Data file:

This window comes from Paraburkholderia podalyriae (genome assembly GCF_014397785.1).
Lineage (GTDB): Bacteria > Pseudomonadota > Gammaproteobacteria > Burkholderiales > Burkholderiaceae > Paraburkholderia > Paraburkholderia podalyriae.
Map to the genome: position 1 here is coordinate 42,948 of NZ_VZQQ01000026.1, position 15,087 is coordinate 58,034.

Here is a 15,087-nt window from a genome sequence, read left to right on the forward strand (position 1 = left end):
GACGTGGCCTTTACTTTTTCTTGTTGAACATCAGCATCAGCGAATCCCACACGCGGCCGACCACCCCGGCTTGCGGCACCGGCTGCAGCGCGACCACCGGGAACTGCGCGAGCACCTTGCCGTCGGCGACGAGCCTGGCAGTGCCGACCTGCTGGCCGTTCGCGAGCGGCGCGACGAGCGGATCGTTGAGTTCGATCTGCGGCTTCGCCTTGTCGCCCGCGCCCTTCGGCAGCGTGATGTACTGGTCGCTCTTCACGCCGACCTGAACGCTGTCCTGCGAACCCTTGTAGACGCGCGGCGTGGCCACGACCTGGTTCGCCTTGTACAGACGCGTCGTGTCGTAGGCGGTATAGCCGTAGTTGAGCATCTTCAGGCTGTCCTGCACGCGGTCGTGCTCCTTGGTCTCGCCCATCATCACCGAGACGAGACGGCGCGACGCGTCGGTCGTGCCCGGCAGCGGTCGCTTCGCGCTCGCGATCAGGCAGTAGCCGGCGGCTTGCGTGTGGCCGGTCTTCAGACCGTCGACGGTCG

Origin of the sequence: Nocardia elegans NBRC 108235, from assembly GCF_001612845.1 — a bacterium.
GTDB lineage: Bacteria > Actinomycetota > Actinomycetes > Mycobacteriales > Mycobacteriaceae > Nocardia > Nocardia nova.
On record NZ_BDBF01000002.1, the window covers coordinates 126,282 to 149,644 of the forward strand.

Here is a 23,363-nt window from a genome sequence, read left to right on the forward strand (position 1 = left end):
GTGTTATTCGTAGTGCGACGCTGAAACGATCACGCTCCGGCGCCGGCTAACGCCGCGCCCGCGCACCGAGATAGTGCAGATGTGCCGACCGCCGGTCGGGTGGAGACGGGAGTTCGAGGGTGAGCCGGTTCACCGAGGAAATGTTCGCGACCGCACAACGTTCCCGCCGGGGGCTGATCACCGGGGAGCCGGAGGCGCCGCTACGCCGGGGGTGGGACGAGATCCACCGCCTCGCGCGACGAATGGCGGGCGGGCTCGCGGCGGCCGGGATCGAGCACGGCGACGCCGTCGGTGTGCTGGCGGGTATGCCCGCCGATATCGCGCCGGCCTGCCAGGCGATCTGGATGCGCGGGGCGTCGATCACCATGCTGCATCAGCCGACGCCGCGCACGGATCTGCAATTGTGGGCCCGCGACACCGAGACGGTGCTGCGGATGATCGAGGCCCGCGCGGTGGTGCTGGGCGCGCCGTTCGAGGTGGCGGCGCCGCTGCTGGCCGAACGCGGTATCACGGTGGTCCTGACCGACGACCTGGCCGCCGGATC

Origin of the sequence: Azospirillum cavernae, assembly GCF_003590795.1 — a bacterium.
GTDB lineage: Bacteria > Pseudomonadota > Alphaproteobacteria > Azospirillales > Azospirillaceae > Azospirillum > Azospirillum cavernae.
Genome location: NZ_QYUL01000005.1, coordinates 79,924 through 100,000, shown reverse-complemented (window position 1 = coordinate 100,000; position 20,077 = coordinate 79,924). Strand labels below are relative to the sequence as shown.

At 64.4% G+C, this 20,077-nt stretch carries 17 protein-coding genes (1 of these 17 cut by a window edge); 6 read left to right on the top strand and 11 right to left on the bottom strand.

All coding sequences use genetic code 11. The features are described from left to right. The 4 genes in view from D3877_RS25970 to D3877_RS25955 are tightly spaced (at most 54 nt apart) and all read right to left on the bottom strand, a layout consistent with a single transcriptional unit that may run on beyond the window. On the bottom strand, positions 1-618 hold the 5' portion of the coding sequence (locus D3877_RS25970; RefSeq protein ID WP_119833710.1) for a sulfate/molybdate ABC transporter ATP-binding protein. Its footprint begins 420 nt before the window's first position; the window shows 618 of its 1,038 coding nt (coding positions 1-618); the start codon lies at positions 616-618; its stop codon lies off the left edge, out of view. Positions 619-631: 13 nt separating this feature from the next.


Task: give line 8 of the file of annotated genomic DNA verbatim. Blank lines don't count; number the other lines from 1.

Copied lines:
On record NZ_BDBF01000002.1, the window covers coordinates 126,282 to 149,644 of the forward strand.